Ghulam Nabi Khan

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Ghulam Nabi Khan, Rahimullah Yusufzai
Published in Khyber.ORG on Friday, September 16 2005 (http://www.khyber.org)


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Ghulam Nabi Khan

Rahimullah Yusufzai

Belgium Based Philanthropist Cares for Hometown Mardan

Publishing Date: Friday, September 16 2005

A personal tragedy often changes the life of a person. Ghulam Nabi Khan also became a kind hearted philanthropist when he experienced the kind of suffering that is the fate of so many human beings.

He would never have known about existence of bonded labor in our society if some of his missing relations hadn't ended up as dehqans in Swabi district. The joy of locating an uncle and cousins after more than three decades turned into sorrow when they were found to be living like slaves. Their inability to clear their debt had made them bonded laborers at the beck and call of their master.

Khan decided to liberate his relations by paying off Rs 180,000 that they owed to the landlords. This was the start of a campaign that has won freedom for many dehqan families in Swabi and enabled them to live a decent life. By paying Rs 9.3 million to their masters, he managed to liberate 296 families from bonded labor. Their debt ranged from Rs 6000 to Rs 47,000 each. The farmers were unable to pay even such small debts and as a consequence were held in bondage for years, sometimes for two to three generations.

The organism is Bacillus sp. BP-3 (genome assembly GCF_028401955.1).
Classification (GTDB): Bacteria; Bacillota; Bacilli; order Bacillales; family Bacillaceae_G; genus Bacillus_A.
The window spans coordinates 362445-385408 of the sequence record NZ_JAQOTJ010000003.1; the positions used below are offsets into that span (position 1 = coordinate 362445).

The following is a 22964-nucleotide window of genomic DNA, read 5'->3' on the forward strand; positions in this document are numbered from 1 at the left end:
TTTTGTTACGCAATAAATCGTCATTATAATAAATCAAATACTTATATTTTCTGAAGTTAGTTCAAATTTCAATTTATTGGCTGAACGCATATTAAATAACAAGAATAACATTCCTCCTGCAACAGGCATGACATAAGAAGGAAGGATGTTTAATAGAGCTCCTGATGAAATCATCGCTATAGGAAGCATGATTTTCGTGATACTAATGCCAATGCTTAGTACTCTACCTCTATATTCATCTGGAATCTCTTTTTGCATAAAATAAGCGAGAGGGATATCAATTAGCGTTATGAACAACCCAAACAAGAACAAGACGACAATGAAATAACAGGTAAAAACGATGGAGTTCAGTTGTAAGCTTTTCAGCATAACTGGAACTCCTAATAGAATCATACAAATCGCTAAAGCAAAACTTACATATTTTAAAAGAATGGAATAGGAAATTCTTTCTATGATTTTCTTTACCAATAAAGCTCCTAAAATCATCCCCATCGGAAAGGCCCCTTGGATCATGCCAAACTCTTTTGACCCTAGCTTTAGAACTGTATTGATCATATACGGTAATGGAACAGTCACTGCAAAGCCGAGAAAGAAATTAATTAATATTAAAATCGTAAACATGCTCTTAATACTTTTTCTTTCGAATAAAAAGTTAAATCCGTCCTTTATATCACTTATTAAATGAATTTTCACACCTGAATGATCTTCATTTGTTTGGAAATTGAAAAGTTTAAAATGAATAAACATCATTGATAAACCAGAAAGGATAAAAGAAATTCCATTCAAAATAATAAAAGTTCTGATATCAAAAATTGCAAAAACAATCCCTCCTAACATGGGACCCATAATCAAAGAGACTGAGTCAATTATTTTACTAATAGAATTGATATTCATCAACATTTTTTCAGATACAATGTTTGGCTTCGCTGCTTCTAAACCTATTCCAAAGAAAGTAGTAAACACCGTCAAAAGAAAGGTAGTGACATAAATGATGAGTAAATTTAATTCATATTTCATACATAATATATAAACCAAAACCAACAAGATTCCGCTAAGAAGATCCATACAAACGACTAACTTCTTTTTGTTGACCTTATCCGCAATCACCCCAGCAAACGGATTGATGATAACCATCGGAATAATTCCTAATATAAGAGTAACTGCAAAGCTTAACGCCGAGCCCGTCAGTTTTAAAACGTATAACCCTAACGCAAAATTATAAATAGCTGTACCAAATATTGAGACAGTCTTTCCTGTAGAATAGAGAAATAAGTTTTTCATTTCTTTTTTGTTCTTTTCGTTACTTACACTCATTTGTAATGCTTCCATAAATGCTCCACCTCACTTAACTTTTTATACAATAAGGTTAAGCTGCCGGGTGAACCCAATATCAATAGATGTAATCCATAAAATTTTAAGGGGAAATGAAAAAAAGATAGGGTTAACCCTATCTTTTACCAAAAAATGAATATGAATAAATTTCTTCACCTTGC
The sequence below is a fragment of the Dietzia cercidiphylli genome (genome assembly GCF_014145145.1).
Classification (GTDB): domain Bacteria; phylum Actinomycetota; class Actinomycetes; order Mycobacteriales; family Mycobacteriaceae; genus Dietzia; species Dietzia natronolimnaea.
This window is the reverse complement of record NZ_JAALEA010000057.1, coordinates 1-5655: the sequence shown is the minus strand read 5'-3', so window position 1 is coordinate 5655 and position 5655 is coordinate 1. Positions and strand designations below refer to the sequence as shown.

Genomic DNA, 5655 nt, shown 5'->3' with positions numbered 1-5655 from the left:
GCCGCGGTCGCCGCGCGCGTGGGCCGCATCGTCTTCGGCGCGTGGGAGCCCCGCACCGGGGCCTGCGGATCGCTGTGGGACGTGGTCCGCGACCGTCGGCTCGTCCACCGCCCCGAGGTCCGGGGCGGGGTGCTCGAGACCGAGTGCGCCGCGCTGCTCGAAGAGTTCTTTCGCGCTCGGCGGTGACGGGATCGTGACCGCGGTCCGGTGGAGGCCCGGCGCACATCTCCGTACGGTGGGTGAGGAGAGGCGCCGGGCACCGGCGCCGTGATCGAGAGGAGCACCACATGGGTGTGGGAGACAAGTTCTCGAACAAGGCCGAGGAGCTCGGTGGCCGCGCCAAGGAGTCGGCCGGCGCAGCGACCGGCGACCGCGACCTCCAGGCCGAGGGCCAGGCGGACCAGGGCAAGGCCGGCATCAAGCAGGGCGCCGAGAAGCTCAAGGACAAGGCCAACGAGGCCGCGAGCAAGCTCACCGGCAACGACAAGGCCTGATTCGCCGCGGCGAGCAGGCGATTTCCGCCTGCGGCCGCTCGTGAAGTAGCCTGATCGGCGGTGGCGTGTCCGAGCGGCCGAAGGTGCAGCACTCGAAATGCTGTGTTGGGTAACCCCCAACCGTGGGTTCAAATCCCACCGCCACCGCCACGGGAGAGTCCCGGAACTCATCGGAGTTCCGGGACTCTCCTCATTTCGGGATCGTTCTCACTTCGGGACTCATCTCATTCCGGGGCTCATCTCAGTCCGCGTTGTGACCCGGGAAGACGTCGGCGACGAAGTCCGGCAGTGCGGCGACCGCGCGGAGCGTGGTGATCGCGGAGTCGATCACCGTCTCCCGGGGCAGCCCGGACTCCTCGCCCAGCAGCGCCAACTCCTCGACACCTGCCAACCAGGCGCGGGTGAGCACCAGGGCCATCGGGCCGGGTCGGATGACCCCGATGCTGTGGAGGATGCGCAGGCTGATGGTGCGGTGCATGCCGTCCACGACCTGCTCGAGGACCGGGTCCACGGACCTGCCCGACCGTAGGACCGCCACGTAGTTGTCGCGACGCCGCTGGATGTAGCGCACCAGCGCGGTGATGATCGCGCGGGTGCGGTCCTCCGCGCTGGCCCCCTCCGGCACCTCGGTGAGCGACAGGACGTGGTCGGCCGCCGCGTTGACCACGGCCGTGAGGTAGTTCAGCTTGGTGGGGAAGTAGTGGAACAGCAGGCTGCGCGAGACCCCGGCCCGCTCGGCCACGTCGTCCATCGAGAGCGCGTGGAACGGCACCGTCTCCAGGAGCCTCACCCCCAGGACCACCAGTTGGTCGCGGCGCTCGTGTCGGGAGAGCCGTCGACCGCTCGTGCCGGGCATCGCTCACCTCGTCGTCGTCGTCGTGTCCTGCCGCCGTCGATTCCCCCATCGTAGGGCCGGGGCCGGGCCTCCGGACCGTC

"I refer to such people as Ghulaman (slaves) because they are sold off by one master to another. They are like the slaves of yore. Unfortunately, all this is happening in our modern age and the government and the society is unconcerned," Khan observed.

The suffering of his daughter, Sumera, motivated him to start caring for polio patients. As a nine year old girl, Sumera was afflicted by polio and walked with a limp. "In 1999, I took her to Lahore to seek treatment from orthopedic surgeon Dr. Mazhar Iqbal Chaudhry. After two surgical procedures based on a new technology, she recovered so much that her limp was no longer noticeable," Khan recalled. His daughter's recovery made him so happy that he pledged to provide free surgical treatment to 1000 polio patients. He fulfilled the pledge and decided to continue the project. Dr. Chaudhry operated upon 1,085 polio patients in Lahore, lowering his fee to Rs 27,000 per patient on Khan's request. Fresh patients are registered at the Free Polio Hospital in Mardan's Sheikh Maltoon Township. About 25,000 polio patients to date were offered consultation at the hospital.